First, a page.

Monday, January 5, 2009

How to know when a fish species is doomed

If it has these 2 qualities:

1. The fish is slow growing

2. The fish tastes really good to people

1 + 2 = 3. The fish will command a high price.

Read about a recent transaction here.

Read about the demise of the bluefin tuna here.


Antonio Joyette said...

The supporting articles go to show that once buyyers are willing to pay over USD $100,00.00 for a fish (230+ lbs), fisheries are endangered entities. Simple. We have now arrived at the peak of disrespect for nature and our source of well being. We believe that money can buy anything ( i almost believe that) and once thats the case its the right thing to do. Soon we will have lots of money and nothing to buy with it.

Economics and governance of fisheries need to consider tougher measures to ensure species are not exploited - for money or for food - but sustainably protected for decades to come. This is a problem that needs a global solution, but with avid and committed regional and national support.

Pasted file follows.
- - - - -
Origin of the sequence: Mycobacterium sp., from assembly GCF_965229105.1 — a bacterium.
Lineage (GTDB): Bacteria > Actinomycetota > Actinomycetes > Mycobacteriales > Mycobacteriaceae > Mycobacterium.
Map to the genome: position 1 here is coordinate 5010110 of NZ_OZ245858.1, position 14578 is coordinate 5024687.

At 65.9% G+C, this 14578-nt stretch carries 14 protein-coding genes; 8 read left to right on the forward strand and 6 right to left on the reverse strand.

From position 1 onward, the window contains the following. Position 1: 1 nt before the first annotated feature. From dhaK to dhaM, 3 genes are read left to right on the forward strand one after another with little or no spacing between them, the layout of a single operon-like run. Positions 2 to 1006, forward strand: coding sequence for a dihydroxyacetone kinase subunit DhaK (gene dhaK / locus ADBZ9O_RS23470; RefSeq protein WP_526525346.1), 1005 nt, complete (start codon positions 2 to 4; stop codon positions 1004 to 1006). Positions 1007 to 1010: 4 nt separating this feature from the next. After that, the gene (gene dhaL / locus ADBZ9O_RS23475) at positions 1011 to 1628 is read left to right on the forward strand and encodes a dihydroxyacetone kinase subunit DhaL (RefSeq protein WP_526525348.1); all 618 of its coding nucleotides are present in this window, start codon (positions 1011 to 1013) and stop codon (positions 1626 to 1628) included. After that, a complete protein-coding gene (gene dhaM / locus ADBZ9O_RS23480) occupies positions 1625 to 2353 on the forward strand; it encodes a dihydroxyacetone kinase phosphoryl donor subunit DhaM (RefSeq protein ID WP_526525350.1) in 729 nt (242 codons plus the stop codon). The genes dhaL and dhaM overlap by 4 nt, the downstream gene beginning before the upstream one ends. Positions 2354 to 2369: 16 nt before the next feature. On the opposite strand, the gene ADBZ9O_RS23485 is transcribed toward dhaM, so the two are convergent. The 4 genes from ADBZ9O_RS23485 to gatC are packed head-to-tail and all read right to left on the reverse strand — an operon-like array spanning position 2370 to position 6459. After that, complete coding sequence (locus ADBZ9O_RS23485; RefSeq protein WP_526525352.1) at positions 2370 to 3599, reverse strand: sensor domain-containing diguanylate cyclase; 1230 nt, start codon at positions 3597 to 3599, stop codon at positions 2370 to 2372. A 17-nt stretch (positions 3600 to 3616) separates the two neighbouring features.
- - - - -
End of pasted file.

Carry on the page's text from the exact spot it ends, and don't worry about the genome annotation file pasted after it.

Dr. Peter Schuhmann said...

Hey Antonio.

I really hope that this is indeed the peak! But somehow I doubt it. As we've noticed over the last few months, environmental concerns tend to take a back seat to financial matters in times of economic crisis.

With all the talk about economic stimulus, it will be interesting to see how much attention is paid to "green" investment and "green jobs". This is the subject of an interesting debate right now between policy makers, natural scientists and economists. I'll write more about it soon.

We are in agreement about the fisheries problem. To your call for global, regional and national support, I would add that local action is paramount.